Tickled Tango Tunes

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Encoding of File Names

When you browse through the tables, you may want to know how I made up the filenames.

The code tells me details of a song without the need for a program displaying mp3 tags, which is particularly helpful when creating playlists.  It does not take long to get used to it.

Once you have downloaded a song, you can give it any filename you like.


Here is an example: Can_SonarYnadaMas_VSw43x

•  The first block of letters is an abbreviation of the main performer’s name.

•  After the separator   __   follows a condensed version of the title.

•  Then follows another  __   and a block of capital letters indicating the style of Tango: V for Vals M for Milonga C or Cj for Canjengue and Cd for Candombe.  None of those means it’s a ‘normal’ Tango.

An S after the style indicator tells you it’s a song.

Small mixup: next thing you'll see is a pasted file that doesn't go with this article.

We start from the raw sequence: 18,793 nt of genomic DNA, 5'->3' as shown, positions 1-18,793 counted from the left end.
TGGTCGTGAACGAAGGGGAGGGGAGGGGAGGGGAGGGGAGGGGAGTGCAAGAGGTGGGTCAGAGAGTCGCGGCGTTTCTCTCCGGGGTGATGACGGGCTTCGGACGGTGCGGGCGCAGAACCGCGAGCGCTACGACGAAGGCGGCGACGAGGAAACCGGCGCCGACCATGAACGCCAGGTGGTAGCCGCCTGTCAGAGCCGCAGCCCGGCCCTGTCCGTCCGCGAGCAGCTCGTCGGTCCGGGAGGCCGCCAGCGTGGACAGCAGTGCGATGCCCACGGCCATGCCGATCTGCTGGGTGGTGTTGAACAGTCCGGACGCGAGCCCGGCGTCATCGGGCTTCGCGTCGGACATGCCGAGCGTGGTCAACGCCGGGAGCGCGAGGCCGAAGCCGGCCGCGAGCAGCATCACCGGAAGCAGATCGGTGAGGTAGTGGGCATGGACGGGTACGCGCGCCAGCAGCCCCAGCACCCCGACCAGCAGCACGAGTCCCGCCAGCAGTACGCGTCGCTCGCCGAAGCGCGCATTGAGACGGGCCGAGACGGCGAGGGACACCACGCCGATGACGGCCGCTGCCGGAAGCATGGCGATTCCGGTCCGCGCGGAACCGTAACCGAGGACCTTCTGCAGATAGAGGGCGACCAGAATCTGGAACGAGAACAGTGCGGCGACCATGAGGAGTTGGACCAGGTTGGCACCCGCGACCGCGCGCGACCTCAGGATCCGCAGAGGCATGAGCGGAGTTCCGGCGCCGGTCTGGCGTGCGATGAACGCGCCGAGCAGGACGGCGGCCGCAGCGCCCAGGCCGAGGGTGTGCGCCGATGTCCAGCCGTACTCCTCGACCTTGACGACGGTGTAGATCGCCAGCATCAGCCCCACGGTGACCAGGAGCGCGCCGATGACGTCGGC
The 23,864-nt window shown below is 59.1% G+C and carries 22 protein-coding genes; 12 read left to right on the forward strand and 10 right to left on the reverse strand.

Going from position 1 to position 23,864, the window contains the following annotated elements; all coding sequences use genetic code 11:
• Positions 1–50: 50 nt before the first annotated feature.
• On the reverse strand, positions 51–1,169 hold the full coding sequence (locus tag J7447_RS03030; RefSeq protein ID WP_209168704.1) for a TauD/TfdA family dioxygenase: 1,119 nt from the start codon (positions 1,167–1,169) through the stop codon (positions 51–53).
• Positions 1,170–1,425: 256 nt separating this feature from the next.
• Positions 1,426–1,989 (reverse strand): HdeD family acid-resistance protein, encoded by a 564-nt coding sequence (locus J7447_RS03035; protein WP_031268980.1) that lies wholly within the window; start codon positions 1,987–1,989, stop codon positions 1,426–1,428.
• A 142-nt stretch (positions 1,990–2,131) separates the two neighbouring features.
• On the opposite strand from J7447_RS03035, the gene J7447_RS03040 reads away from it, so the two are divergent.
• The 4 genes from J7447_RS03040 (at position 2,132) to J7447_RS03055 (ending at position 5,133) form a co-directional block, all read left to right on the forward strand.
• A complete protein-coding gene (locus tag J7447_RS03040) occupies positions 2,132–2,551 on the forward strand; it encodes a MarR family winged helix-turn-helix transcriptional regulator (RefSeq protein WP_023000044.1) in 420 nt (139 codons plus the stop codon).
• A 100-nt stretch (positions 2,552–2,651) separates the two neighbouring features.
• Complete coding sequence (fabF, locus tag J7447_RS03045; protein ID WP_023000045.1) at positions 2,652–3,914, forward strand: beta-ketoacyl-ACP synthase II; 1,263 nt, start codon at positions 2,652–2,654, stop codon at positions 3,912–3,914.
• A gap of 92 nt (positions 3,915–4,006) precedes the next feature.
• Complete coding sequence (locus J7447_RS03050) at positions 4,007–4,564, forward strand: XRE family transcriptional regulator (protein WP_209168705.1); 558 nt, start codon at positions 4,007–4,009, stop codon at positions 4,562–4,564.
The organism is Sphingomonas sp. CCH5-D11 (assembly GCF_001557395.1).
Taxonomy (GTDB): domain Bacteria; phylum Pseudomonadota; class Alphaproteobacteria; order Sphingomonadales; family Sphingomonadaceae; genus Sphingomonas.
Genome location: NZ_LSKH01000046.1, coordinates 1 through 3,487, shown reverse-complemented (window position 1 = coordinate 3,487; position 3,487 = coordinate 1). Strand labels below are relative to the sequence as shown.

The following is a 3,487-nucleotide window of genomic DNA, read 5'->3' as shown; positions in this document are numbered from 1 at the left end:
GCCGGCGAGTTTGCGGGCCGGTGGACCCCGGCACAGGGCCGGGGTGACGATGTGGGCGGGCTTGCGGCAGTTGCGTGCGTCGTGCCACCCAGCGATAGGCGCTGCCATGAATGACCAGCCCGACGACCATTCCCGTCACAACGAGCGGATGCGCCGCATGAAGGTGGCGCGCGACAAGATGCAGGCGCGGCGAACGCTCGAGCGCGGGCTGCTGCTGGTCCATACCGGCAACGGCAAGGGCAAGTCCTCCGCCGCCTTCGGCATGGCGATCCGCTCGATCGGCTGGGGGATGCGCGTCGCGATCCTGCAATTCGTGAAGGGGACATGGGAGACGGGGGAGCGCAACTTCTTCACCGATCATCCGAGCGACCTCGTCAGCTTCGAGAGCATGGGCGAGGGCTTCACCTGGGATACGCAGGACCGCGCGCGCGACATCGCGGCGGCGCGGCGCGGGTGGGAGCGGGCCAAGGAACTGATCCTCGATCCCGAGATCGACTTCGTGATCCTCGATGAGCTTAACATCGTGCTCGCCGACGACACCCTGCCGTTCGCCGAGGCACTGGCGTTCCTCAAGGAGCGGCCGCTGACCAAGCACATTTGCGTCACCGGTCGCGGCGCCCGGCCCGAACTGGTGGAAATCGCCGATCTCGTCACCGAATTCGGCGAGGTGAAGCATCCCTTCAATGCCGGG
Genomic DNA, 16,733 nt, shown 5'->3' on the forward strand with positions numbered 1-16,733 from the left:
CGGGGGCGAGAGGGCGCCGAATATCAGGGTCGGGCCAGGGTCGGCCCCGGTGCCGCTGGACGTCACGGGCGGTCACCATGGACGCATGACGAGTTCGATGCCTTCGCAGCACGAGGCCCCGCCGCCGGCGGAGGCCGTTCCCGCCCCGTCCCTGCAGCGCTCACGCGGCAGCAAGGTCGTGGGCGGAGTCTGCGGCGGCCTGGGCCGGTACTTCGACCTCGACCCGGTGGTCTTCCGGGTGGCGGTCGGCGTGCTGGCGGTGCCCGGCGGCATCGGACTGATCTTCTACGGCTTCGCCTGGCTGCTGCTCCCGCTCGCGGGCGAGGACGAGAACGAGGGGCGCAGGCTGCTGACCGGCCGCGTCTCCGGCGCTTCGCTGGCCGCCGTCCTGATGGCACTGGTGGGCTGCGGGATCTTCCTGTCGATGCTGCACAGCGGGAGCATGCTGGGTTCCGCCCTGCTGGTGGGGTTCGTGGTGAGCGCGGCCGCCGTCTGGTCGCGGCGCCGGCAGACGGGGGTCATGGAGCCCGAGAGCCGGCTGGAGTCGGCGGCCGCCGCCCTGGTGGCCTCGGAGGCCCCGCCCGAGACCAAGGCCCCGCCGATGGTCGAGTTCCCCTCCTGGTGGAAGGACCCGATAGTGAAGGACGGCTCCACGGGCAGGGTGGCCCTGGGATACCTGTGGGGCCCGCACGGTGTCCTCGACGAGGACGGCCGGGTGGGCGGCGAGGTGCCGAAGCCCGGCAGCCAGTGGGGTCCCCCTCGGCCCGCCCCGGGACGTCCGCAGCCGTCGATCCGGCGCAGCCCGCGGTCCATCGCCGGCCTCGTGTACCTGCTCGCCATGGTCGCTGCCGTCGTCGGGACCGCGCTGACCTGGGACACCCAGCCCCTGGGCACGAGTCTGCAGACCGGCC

•  The following W or a w means I have done more than an hours work on a piece.  For info on what that is, look at My Style of Dusting.

•  ^ instead of the W is for my own record keeping, which means that I have done nothing major.  This symbol will gradually disappear.

•  I started adding a + or which means the first release of the song with a particular performer was more or less than 50 years ago.  Gradually, I will replace the symbols with a two-digit number indicating the release date.

•  a lower case x is for my own record keeping.  It tells me that a title is ready for you to download.

Decoding the above example: Can_SonarYnadaMas_VSw43x

It’s a Canaro song called Soñar y nada mas, it’s a Vals, a song and I have done more than an hours work on it.  The first release by the performing artist was in 1943.  The lower case x tells me that all is ready to go.

Makes sense?


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